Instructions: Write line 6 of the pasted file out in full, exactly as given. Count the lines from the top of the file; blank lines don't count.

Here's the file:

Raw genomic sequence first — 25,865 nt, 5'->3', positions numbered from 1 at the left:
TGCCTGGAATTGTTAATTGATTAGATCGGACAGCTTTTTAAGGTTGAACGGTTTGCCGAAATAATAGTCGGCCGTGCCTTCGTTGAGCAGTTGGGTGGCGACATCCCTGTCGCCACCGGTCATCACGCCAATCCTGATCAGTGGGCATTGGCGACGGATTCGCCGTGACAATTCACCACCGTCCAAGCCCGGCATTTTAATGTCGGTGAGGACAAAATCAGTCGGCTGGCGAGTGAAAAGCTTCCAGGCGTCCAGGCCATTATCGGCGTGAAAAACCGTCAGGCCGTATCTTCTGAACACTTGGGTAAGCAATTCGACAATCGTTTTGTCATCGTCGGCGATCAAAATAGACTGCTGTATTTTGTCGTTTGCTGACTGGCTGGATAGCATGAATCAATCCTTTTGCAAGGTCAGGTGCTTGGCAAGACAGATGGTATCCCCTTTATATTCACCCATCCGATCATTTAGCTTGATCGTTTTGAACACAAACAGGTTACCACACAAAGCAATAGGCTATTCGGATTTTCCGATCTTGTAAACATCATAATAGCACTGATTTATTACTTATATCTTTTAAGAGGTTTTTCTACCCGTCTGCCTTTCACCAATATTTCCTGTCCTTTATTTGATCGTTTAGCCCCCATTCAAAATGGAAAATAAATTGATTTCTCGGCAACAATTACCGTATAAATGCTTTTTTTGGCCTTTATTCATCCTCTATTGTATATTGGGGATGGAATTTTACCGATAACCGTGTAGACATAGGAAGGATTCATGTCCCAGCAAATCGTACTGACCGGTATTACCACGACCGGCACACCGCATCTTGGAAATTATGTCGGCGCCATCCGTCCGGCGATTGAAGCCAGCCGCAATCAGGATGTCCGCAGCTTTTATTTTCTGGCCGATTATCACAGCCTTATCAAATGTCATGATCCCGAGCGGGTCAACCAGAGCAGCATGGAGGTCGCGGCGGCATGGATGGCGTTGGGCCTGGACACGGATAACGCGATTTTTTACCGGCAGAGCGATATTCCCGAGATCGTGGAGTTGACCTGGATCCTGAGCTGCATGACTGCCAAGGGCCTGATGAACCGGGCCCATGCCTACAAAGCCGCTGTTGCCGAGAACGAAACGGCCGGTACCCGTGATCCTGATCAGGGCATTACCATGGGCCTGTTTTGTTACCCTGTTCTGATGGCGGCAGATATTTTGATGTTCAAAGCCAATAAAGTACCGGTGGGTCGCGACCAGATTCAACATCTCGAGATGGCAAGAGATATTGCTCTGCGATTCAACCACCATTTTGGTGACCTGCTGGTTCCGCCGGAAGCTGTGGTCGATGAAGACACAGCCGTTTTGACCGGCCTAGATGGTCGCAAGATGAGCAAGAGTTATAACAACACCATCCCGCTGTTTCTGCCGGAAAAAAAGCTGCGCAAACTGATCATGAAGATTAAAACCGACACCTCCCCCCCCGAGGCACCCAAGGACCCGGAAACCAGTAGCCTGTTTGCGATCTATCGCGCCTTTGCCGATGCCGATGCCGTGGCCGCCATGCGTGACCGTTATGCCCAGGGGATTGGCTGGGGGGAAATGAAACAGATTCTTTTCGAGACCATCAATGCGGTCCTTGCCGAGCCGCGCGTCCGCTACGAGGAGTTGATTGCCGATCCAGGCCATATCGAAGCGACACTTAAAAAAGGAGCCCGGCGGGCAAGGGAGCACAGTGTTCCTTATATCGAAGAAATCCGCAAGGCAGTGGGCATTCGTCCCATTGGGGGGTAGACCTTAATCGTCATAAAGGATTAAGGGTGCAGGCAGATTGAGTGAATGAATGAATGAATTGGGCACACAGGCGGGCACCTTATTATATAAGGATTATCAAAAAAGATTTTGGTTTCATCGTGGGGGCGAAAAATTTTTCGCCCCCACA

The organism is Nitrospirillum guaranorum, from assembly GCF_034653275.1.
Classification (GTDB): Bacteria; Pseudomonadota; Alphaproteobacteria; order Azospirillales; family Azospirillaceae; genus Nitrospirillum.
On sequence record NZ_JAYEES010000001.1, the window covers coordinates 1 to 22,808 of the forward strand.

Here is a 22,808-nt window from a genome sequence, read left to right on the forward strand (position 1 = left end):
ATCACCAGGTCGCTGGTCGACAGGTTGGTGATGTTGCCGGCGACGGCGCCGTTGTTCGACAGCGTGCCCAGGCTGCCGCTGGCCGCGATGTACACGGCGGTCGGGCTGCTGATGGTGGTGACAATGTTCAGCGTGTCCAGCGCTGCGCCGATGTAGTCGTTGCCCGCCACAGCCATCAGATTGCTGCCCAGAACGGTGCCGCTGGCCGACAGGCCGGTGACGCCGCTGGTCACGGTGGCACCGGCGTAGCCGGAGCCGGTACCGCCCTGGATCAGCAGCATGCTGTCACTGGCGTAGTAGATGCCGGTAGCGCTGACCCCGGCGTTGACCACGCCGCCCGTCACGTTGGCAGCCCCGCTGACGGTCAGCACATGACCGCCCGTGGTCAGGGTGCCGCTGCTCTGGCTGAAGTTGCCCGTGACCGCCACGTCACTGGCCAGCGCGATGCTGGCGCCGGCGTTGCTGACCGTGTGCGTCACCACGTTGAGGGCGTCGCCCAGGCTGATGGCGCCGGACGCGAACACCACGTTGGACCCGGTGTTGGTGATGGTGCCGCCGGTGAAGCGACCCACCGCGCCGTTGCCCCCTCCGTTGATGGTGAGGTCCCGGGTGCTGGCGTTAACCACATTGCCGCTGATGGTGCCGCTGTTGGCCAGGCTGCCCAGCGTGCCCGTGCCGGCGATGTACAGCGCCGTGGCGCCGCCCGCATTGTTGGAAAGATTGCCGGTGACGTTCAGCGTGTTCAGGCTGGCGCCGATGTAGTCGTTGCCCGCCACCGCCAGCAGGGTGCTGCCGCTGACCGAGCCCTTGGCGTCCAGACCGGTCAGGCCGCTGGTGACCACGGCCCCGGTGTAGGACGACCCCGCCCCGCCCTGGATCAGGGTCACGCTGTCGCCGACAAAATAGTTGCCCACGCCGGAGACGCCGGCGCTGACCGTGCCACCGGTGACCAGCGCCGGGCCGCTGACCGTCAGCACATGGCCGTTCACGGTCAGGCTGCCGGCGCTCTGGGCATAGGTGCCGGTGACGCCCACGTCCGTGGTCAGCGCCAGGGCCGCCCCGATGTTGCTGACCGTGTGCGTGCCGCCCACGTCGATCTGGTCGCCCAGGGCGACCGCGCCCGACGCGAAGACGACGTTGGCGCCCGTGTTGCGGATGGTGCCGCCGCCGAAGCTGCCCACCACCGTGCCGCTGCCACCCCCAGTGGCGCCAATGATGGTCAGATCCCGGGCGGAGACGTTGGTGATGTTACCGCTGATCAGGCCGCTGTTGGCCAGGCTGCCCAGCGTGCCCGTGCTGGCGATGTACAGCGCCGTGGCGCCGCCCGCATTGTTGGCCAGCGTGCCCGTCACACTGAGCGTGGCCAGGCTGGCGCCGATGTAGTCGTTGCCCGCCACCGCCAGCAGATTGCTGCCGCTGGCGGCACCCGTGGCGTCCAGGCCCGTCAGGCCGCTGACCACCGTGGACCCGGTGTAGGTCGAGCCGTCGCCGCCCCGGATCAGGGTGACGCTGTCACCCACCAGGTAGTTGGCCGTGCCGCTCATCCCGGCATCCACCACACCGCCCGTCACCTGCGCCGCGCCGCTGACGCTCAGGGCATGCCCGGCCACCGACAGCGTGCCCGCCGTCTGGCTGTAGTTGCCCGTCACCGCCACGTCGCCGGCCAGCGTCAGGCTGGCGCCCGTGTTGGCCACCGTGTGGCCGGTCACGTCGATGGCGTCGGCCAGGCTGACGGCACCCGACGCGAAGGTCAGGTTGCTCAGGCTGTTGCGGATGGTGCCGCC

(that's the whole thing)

Here is a 22,808-nt window from a genome sequence, read left to right on the forward strand (position 1 = left end):